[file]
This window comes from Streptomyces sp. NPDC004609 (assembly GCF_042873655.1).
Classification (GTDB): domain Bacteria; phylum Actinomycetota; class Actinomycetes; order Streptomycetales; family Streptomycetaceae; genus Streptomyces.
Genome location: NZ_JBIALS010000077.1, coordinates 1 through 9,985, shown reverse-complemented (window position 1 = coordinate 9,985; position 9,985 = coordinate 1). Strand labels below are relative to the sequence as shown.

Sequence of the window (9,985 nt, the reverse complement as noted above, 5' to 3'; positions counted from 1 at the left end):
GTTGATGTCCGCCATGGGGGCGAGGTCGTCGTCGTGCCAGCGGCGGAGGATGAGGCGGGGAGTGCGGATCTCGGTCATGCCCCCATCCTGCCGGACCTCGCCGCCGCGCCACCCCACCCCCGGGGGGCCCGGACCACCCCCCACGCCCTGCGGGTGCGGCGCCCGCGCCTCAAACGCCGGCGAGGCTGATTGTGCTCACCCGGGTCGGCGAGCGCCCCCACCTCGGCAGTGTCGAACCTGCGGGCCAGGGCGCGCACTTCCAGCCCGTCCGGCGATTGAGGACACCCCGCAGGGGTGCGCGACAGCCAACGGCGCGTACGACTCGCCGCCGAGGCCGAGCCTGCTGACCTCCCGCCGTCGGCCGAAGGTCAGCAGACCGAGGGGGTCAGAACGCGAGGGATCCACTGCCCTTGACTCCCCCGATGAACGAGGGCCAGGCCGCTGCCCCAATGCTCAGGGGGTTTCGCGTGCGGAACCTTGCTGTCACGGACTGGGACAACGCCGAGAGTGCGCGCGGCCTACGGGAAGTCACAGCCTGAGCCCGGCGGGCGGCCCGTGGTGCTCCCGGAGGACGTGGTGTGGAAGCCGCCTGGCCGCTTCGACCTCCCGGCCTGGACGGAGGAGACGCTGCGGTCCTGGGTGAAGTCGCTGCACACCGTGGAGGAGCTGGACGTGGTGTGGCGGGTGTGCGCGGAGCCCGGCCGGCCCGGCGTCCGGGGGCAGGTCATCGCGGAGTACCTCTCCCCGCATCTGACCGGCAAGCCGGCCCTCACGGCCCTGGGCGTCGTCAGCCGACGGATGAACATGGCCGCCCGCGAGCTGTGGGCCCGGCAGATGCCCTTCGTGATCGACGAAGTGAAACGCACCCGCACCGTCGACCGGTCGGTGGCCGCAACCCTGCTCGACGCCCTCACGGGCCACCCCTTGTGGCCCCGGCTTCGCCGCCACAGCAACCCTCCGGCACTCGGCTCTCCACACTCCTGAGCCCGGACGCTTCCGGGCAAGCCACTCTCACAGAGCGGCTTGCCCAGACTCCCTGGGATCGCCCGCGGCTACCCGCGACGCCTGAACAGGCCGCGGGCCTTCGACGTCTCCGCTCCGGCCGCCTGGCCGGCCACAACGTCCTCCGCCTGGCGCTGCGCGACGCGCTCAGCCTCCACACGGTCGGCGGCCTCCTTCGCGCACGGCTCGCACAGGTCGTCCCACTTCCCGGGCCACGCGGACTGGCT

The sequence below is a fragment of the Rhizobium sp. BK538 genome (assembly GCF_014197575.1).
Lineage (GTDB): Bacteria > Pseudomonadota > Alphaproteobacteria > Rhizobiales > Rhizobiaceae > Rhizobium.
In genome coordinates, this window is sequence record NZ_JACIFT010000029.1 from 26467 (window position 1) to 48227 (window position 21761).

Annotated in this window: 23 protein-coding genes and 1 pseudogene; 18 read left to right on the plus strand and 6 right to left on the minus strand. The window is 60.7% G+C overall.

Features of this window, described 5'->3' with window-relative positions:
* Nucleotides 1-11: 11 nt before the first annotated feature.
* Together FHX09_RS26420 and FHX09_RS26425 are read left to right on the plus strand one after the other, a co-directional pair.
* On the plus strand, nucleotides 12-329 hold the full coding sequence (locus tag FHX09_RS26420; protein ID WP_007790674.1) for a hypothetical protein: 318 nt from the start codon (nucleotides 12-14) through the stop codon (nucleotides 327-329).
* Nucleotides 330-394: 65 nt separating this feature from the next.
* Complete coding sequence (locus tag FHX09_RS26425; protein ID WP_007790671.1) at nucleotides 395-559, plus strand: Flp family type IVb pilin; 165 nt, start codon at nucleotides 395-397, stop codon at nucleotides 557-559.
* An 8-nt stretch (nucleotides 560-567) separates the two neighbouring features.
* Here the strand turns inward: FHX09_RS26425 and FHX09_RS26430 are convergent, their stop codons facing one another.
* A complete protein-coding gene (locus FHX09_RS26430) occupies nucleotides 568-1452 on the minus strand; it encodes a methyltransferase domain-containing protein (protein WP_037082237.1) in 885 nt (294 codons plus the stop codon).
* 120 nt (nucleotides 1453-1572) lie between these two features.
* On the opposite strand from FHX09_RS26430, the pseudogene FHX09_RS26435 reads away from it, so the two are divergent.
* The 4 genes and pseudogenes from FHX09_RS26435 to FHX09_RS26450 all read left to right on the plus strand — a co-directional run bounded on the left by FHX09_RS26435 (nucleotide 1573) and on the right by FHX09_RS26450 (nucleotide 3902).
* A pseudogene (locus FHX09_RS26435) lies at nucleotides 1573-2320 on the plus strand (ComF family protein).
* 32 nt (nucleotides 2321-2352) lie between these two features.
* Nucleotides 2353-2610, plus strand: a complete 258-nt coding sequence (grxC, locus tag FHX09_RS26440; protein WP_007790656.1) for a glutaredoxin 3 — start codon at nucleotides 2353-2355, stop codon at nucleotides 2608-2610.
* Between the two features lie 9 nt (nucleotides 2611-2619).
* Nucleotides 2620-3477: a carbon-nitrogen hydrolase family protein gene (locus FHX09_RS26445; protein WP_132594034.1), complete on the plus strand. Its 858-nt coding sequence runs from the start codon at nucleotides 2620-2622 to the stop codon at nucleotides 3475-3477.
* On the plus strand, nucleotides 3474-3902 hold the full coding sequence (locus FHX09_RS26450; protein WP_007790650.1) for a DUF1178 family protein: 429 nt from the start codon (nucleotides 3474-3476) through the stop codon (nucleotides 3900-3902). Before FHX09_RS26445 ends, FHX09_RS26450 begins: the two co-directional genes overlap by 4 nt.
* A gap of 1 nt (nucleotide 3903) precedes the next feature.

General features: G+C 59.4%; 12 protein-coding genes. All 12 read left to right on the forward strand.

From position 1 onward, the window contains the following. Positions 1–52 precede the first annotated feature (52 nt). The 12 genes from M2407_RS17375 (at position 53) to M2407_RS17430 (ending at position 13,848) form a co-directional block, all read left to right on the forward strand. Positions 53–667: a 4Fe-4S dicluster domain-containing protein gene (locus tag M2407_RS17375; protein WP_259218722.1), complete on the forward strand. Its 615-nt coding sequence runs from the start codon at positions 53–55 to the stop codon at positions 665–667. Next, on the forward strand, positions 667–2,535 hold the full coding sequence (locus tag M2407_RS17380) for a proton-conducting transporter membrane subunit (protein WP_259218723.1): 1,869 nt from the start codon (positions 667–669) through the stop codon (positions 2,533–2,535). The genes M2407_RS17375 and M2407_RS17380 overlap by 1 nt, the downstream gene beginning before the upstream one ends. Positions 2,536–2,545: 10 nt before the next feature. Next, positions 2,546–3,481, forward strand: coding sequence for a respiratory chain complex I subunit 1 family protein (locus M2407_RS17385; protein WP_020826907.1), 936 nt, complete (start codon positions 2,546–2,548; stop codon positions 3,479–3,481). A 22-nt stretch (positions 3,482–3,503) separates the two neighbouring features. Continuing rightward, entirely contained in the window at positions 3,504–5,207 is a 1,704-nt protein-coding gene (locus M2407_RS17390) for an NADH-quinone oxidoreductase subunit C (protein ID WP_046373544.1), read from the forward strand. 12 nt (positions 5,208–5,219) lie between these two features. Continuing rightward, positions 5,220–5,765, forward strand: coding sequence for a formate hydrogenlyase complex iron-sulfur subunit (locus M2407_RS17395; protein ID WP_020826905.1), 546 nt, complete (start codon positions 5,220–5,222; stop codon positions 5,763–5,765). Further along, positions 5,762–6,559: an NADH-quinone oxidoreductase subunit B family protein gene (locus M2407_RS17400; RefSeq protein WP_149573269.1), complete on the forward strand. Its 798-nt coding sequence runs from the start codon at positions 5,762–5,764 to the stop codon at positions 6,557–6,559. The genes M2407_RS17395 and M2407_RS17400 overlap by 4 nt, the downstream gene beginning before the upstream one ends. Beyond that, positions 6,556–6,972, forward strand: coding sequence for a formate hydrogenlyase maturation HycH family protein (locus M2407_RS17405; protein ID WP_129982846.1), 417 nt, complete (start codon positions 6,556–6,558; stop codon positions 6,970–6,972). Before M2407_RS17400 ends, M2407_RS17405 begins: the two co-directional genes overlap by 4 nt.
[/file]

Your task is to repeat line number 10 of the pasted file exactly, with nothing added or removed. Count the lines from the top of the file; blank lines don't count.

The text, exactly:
Features of this window, described 5'->3' with window-relative positions: